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NT government calls for inquiry into fracking

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An inquiry will be held into hydraulic fracturing and its potential environmental effects, the Northern Territory Government says.

“Fracking could be the key to unlocking huge economic benefits for the NT oil and gas industry,” said Environment Minister Peter Chandler in a statement on Thursday.

The inquiry will assess environmental risks and actual environmental impacts.

“The inquiry aims to separate the actual environmental risks from the perceived risks and clear up some of the claims about hydraulic fracturing that have caused significant public concern,” Mr Chandler said.

But the gas industry’s claims around fracking should also be examined, said Stuart Blanch, director of the Environment Centre NT.

“The inquiry has to get to the bottom of the gas industry’s claims as well, because a lot of them are overblown: about how much money they’ll make, about how safe it is, about alleged benefits to global action on climate change,” he told AAP.

If fracking goes ahead on a large scale, the gas industry stands to make an enormous amount of money, and the territory government would rake in the royalties, Mr Blanch said.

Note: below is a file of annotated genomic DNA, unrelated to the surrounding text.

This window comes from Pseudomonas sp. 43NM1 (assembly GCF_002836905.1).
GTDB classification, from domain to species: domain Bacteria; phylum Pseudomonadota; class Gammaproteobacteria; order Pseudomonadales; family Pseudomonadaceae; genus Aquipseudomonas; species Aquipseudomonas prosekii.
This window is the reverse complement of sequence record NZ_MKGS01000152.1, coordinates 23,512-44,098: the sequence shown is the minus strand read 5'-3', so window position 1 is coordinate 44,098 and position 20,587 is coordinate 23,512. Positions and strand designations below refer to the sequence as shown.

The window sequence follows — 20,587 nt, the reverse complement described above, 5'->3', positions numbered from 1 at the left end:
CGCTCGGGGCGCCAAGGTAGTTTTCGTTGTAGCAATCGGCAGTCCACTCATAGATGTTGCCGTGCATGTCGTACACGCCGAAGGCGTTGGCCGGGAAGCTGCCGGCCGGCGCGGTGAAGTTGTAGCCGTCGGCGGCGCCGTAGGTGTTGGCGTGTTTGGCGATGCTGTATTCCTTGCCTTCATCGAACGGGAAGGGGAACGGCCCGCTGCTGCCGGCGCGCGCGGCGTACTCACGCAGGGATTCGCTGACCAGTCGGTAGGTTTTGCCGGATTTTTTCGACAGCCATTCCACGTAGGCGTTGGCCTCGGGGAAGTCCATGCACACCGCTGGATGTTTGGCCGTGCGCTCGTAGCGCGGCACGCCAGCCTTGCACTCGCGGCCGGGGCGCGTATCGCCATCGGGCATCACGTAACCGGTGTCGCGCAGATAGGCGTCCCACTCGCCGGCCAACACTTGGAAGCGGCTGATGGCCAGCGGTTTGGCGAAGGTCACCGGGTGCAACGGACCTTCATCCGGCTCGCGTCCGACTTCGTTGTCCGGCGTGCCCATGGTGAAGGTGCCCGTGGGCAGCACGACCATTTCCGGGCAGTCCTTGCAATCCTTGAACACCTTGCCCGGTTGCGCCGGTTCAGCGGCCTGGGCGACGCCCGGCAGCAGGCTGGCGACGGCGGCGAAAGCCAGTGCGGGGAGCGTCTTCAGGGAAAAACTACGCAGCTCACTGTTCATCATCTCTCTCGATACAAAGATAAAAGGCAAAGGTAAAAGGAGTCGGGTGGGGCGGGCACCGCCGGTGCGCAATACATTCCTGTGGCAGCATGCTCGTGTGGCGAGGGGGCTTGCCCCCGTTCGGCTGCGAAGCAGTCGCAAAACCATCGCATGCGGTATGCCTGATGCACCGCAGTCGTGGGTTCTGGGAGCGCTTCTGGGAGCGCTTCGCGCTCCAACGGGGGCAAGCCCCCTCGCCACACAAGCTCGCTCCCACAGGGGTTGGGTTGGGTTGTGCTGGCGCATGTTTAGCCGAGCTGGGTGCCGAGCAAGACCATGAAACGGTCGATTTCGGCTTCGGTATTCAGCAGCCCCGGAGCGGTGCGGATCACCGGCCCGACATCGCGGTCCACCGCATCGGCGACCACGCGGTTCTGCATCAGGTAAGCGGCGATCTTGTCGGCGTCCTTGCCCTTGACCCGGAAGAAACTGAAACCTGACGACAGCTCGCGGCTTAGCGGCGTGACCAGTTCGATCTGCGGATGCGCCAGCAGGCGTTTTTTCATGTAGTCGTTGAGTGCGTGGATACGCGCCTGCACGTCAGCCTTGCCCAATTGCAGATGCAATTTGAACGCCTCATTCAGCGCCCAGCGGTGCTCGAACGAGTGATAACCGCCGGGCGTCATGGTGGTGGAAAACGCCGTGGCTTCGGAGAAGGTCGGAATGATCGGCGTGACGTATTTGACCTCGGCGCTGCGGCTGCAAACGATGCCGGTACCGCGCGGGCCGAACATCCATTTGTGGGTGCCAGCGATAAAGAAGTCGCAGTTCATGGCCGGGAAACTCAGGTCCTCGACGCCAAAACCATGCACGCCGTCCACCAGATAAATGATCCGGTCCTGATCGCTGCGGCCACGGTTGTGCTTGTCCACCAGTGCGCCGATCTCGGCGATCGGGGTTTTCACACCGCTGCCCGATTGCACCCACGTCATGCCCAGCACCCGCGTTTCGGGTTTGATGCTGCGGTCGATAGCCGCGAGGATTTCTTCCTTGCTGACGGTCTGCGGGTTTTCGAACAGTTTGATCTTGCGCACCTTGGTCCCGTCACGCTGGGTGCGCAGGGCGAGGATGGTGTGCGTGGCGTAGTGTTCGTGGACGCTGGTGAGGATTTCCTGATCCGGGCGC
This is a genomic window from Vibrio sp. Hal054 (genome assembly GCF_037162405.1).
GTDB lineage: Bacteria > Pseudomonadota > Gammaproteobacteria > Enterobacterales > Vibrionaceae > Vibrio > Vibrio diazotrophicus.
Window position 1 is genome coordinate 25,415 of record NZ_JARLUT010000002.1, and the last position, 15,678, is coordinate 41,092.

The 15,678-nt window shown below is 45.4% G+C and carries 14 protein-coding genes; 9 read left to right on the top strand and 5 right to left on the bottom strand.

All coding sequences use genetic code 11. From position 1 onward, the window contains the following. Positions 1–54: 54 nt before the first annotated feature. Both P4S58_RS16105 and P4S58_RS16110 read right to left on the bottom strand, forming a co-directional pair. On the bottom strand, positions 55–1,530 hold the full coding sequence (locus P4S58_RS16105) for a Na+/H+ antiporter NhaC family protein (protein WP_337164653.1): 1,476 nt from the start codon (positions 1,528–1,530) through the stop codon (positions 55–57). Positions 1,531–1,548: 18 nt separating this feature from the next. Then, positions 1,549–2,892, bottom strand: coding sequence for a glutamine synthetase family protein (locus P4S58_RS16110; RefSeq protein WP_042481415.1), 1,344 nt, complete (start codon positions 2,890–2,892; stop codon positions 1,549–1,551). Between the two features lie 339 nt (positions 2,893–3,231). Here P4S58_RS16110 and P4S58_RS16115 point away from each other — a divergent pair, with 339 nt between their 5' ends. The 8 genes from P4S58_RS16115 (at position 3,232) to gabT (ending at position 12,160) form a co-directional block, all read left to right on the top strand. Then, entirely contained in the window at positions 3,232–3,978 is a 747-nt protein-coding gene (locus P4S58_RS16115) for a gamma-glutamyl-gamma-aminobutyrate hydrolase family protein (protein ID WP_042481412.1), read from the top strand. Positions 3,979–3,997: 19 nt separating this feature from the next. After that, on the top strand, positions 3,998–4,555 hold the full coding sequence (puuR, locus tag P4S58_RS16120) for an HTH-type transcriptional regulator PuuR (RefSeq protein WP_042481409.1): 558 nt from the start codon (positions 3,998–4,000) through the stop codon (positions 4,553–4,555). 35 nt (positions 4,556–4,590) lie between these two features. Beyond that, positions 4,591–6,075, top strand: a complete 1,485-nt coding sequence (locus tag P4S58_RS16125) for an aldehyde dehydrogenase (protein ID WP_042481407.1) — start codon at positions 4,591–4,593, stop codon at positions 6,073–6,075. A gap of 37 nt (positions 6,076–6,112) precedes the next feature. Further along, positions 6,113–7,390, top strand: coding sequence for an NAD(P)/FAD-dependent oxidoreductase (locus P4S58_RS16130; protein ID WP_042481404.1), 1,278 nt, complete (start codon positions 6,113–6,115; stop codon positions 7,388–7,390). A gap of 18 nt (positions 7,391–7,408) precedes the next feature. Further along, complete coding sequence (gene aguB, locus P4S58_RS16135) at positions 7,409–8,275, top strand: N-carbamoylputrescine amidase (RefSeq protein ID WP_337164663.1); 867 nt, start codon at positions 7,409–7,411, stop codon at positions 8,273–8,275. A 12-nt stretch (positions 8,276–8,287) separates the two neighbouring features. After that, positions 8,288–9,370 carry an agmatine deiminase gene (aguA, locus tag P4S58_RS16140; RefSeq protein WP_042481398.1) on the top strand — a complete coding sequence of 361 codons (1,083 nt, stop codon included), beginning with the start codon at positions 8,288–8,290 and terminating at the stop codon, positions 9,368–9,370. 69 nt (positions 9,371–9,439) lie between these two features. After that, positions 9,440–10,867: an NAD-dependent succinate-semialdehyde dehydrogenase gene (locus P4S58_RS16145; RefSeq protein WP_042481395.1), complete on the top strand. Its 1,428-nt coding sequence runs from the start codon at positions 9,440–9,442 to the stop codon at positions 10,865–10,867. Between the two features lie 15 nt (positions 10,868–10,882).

“The people raising concerns about the gas industry aren’t going to make any money at all – we have no vested interest other than looking after the environment, land and lifestyle.”

He said the inquiry should examine water contamination risks, a key concern.

“In the US in places where shale gas has been developed for over a decade, there is evidence of pollution of rivers and aquifers, methane escaping, and damage to human health because of radioactive compounds deep underground being released through the fracking process that hang around in the air,” Mr Blanch said.

“When that’s around farmers, pastoralists, Aboriginal people, what does that mean for their health?”

Mr Chandler said the inquiry will produce recommendations of effective methods for mitigating environmental impacts.

“We are a government that is open for investment but those investments cannot come at the cost of our unique environment,” he said.

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